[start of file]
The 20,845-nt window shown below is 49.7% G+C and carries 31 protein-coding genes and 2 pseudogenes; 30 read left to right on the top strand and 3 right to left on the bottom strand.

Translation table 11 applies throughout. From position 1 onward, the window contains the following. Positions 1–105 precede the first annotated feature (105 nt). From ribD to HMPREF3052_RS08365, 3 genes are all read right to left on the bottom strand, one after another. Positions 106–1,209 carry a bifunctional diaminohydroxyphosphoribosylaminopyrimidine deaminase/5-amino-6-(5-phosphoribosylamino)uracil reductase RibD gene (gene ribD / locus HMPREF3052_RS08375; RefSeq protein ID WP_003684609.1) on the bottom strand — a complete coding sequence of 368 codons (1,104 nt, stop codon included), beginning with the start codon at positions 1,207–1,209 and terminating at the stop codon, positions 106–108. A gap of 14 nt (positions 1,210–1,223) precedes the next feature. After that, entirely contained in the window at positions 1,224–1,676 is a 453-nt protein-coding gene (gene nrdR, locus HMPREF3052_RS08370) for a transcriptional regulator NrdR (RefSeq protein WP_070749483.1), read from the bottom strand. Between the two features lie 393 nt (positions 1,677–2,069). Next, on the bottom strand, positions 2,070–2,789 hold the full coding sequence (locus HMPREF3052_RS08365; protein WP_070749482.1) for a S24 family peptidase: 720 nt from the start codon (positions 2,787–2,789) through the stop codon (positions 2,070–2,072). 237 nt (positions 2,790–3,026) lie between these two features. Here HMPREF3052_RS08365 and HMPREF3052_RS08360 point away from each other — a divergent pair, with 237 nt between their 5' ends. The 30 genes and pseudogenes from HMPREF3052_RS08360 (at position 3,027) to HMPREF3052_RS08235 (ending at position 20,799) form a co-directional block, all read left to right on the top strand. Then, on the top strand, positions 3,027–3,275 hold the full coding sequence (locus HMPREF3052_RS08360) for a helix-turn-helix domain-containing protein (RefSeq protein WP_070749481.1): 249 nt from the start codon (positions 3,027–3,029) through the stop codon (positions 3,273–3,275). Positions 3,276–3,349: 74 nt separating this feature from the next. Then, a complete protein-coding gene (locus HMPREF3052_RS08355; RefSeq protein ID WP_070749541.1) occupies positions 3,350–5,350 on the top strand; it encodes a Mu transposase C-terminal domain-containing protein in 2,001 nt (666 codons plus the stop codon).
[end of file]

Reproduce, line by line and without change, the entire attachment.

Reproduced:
The 20,845-nt window shown below is 49.7% G+C and carries 31 protein-coding genes and 2 pseudogenes; 30 read left to right on the top strand and 3 right to left on the bottom strand.

Translation table 11 applies throughout. From position 1 onward, the window contains the following. Positions 1–105 precede the first annotated feature (105 nt). From ribD to HMPREF3052_RS08365, 3 genes are all read right to left on the bottom strand, one after another. Positions 106–1,209 carry a bifunctional diaminohydroxyphosphoribosylaminopyrimidine deaminase/5-amino-6-(5-phosphoribosylamino)uracil reductase RibD gene (gene ribD / locus HMPREF3052_RS08375; RefSeq protein ID WP_003684609.1) on the bottom strand — a complete coding sequence of 368 codons (1,104 nt, stop codon included), beginning with the start codon at positions 1,207–1,209 and terminating at the stop codon, positions 106–108. A gap of 14 nt (positions 1,210–1,223) precedes the next feature. After that, entirely contained in the window at positions 1,224–1,676 is a 453-nt protein-coding gene (gene nrdR, locus HMPREF3052_RS08370) for a transcriptional regulator NrdR (RefSeq protein WP_070749483.1), read from the bottom strand. Between the two features lie 393 nt (positions 1,677–2,069). Next, on the bottom strand, positions 2,070–2,789 hold the full coding sequence (locus HMPREF3052_RS08365; protein WP_070749482.1) for a S24 family peptidase: 720 nt from the start codon (positions 2,787–2,789) through the stop codon (positions 2,070–2,072). 237 nt (positions 2,790–3,026) lie between these two features. Here HMPREF3052_RS08365 and HMPREF3052_RS08360 point away from each other — a divergent pair, with 237 nt between their 5' ends. The 30 genes and pseudogenes from HMPREF3052_RS08360 (at position 3,027) to HMPREF3052_RS08235 (ending at position 20,799) form a co-directional block, all read left to right on the top strand. Then, on the top strand, positions 3,027–3,275 hold the full coding sequence (locus HMPREF3052_RS08360) for a helix-turn-helix domain-containing protein (RefSeq protein WP_070749481.1): 249 nt from the start codon (positions 3,027–3,029) through the stop codon (positions 3,273–3,275). Positions 3,276–3,349: 74 nt separating this feature from the next. Then, a complete protein-coding gene (locus HMPREF3052_RS08355; RefSeq protein ID WP_070749541.1) occupies positions 3,350–5,350 on the top strand; it encodes a Mu transposase C-terminal domain-containing protein in 2,001 nt (666 codons plus the stop codon).